Moraga, CA (PRWEB) March 31, 2010
Photography was the foundation for most of Andy Warhol's artistic process, as "Quick Pix and Pop Icons" demonstrates. Along with more than 60 Polaroid and 8 x 10 black and white photographs selected from the Saint Mary's College collection, are mixed media drawings, photosilkscreens, lithographs, and paintings from major museum collections and private collections.
Selected works include the iconic Mick Jagger, Marilyn Monroe, Jacqueline Kennedy, Dolly Parton, Yves Saint Laurent, Gianni Versace, Ronald Reagan, Flowers, Tomato Soup Cans, Electric Chairs, the da Vinci inspired Annunciation, the One Cent series, and other favorite Warhol subjects: athletes, catwalk models, transvestites, Factory regulars, nudes, New York scenes, and the stunning but rarely seen advertising-inspired works, Pop Art's continuing importance is on display with significant paintings and prints by other major Pop Artists including Jim Dine, Roy Lichtenstein, Mel Ramos and Tom Wesselman.
The photographs were awarded to Saint Mary's College in 2008 by the Andy Warhol foundation through The Andy Warhol Photographic Legacy Program to provide greater access to Warhol's artwork.
Many artists began to use popular images as the foundation for their art in the Sixties, but no one had the vision and impact of Warhol. Viewers will move back and forth between the decades of the 60s, 70s, and 80s in this exhibition, and between Warhol's art, work, and life, " inseparable parts of a fascinating whole, " according to Warhol Foundation president Joel Wachs. "A wealth of information about Warhol's process and his interaction with his sitters is revealed in these images," adds Jenny Moore, curator of the Photography Legacy Project. "Through his rigorous, almost unconscious, consistency in shooting, the true idiosyncrasies of his subjects were exposed."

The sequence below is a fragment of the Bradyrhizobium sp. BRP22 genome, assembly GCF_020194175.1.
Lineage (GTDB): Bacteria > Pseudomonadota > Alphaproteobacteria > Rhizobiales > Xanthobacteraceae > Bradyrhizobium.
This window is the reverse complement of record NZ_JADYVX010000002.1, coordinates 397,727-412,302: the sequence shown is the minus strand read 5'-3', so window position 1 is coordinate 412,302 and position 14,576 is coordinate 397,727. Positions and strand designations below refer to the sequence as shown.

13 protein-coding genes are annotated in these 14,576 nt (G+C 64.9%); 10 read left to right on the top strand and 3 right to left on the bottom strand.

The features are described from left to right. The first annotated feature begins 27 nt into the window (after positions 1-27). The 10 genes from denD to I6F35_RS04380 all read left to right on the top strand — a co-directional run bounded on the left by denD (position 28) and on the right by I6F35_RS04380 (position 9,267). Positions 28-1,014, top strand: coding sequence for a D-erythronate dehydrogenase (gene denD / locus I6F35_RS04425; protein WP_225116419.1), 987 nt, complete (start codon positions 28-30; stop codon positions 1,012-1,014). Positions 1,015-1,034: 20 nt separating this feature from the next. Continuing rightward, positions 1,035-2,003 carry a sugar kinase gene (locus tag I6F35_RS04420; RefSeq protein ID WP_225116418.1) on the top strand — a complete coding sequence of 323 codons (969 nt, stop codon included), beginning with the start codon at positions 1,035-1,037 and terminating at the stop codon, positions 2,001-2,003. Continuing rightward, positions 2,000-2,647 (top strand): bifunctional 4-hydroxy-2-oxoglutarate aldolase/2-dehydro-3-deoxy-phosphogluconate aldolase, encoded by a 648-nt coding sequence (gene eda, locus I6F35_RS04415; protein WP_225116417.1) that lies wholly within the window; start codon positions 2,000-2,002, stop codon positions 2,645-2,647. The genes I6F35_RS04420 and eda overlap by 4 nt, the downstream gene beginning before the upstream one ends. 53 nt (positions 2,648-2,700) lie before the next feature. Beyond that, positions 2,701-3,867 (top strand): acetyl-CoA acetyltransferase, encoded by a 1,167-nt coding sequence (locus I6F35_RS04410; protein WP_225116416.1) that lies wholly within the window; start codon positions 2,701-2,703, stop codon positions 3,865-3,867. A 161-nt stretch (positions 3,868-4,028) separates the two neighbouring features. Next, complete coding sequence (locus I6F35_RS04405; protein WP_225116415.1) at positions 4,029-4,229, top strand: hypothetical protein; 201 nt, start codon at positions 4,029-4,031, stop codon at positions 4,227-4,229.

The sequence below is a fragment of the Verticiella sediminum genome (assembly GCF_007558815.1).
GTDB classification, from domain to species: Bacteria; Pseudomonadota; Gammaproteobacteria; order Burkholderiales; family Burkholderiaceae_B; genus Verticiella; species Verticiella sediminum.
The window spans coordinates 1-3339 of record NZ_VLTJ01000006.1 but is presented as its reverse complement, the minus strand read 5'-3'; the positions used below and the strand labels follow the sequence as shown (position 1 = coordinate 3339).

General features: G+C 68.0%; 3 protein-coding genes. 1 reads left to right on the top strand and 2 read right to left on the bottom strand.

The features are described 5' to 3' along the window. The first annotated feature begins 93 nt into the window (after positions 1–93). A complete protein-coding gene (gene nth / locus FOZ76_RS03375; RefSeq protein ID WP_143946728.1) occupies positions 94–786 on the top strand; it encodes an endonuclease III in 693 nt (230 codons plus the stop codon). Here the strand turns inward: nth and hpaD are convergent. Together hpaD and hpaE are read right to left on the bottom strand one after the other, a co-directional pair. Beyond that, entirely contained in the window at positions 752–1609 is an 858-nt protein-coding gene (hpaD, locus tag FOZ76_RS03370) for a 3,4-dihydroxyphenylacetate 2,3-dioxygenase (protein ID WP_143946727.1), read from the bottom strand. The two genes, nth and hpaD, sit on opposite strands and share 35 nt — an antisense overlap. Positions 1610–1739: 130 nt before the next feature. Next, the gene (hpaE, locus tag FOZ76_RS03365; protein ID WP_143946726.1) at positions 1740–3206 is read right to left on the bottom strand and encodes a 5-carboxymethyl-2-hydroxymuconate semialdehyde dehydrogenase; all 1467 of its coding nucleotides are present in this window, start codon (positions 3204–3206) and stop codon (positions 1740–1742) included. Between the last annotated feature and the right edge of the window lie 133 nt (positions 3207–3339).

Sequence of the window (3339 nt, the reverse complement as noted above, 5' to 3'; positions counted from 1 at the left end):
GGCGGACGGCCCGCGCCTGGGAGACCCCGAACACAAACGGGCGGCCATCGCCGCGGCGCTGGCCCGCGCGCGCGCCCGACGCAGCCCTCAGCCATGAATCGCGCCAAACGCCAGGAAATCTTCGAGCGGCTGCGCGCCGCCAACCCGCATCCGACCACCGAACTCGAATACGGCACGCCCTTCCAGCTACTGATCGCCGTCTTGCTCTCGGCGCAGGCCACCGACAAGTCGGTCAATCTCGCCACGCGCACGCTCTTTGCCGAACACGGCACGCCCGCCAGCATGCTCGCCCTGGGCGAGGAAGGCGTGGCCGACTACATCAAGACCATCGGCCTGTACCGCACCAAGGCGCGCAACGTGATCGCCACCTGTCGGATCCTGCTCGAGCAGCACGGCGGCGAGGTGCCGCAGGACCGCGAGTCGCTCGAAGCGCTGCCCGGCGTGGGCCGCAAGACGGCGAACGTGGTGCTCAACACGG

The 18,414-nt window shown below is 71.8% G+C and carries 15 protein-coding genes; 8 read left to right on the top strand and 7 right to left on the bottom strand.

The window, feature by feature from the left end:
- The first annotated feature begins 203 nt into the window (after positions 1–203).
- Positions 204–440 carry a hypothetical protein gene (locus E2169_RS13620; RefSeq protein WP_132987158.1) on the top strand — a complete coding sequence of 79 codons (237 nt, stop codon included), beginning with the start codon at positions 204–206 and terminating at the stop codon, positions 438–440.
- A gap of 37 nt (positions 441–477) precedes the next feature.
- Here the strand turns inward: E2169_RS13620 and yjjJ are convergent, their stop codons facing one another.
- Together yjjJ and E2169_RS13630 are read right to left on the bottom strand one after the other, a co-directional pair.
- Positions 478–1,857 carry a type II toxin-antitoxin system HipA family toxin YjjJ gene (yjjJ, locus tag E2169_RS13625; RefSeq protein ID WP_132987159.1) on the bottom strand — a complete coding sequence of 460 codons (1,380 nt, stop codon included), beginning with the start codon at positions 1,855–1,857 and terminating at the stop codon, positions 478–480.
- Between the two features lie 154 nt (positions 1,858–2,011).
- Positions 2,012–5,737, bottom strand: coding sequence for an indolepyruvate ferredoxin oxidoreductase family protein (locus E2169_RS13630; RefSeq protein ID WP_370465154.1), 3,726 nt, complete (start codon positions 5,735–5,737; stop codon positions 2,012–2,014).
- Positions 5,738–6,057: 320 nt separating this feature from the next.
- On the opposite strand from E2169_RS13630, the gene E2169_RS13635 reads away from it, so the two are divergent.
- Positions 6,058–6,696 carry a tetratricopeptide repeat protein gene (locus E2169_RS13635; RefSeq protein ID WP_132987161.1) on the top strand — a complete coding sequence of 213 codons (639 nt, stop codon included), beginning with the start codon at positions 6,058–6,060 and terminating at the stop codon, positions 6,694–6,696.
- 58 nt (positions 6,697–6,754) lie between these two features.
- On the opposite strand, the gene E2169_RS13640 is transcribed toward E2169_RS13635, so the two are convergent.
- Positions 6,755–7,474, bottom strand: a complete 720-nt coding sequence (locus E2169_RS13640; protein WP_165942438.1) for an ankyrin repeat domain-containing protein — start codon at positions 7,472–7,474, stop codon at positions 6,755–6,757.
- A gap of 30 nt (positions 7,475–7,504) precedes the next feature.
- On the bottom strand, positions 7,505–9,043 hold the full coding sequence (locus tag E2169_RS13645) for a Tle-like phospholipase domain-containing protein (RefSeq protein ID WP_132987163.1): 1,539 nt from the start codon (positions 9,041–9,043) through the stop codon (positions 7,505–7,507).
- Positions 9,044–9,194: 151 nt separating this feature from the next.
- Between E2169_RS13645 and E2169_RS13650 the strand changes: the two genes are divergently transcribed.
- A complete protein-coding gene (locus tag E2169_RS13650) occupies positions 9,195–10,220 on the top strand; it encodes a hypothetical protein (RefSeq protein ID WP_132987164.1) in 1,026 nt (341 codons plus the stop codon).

The Hearst is grateful to the following lenders for making "Quick Pix and Pop Icons" possible: the Fine Arts Museums of San Francisco, the San Francisco Museum of Modern Art, the Iris and B. Gerald Cantor Center for Visual Arts at Stanford, the San Jose Museum of Art, and private collectors the Leta and Mel Ramos Family, Dave House, Robert Harshorn Shimshak and Marion Brenner, Jane Daggett Dillenberger Robert Gaiti, and Foster Goldstrom.
Opening Day Events: Sunday, April 11, at 2 PM
A panel discussion with Robert Taylor, moderator, Wesley Gibson, guest curator, and Dan Leopard. Reception following, free.
Wesley Gibson MFA, Brown University, is the author of two novels. He teaches creative writing, English, and a popular field course on contemporary art in the San Francisco galleries and museums.
Dan Leopard, PhD from the School of Cinema-Television, University of Southern California, has written on Warhol, avant-garde filmmaker Stan Brakhage, and the use of videogame aesthetics in training simulations by the US Army. Dr. Leopard teaches film courses, including a semester course on Warhol's films.
Robert Taylor is the former fine arts writer of the Contra Costa Times. His work has appeared in the San Jose Mercury News, Los Angeles Times, Diablo Arts and Southwest Arts magazines.
Film Event: "Warhol the Filmmaker, " a lecture and screening by David E. James
Wednesday, April 14, at 7 PM.
David E. James, PhD, is a professor at the School of Cinematic Arts at the University of Southern California, Academy Film Scholar, Getty Fellow, and author of numerous books on Hollywood and avant-garde film and music. free. Sponsored by the Disney Forum and the SMC Communications Department.
Exhibition hours: Wednesdays - Sundays, 11 AM - 4:30 P
Admission: Adults: $3; K - 12 grade students free
Main Gallery telephone: 925.631.4379
The exhibition is on view through Sunday, June 20, 2010. The Hearst Art Gallery is accredited by the American Association of Museums.